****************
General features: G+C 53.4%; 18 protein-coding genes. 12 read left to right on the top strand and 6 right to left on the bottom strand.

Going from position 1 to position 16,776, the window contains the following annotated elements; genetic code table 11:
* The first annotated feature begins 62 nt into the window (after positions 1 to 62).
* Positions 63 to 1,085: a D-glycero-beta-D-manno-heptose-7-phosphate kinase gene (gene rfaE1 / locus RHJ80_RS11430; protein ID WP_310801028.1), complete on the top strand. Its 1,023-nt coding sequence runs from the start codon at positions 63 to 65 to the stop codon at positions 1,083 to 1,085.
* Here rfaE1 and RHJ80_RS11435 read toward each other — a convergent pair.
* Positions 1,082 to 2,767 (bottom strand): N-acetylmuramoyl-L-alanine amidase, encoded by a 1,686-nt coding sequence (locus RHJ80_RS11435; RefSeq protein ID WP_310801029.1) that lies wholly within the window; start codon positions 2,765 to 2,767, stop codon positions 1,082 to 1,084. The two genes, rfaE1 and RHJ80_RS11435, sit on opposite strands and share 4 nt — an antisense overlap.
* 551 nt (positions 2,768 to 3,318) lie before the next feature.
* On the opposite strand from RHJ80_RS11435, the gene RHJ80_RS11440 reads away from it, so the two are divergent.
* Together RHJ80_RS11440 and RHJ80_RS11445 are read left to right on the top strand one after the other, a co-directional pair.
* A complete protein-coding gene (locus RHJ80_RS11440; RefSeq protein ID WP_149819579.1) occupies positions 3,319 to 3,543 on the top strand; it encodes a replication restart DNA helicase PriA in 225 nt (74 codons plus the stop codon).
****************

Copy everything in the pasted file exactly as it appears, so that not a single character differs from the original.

General features: G+C 53.4%; 18 protein-coding genes. 12 read left to right on the top strand and 6 right to left on the bottom strand.

Going from position 1 to position 16,776, the window contains the following annotated elements; genetic code table 11:
* The first annotated feature begins 62 nt into the window (after positions 1 to 62).
* Positions 63 to 1,085: a D-glycero-beta-D-manno-heptose-7-phosphate kinase gene (gene rfaE1 / locus RHJ80_RS11430; protein ID WP_310801028.1), complete on the top strand. Its 1,023-nt coding sequence runs from the start codon at positions 63 to 65 to the stop codon at positions 1,083 to 1,085.
* Here rfaE1 and RHJ80_RS11435 read toward each other — a convergent pair.
* Positions 1,082 to 2,767 (bottom strand): N-acetylmuramoyl-L-alanine amidase, encoded by a 1,686-nt coding sequence (locus RHJ80_RS11435; RefSeq protein ID WP_310801029.1) that lies wholly within the window; start codon positions 2,765 to 2,767, stop codon positions 1,082 to 1,084. The two genes, rfaE1 and RHJ80_RS11435, sit on opposite strands and share 4 nt — an antisense overlap.
* 551 nt (positions 2,768 to 3,318) lie before the next feature.
* On the opposite strand from RHJ80_RS11435, the gene RHJ80_RS11440 reads away from it, so the two are divergent.
* Together RHJ80_RS11440 and RHJ80_RS11445 are read left to right on the top strand one after the other, a co-directional pair.
* A complete protein-coding gene (locus RHJ80_RS11440; RefSeq protein ID WP_149819579.1) occupies positions 3,319 to 3,543 on the top strand; it encodes a replication restart DNA helicase PriA in 225 nt (74 codons plus the stop codon).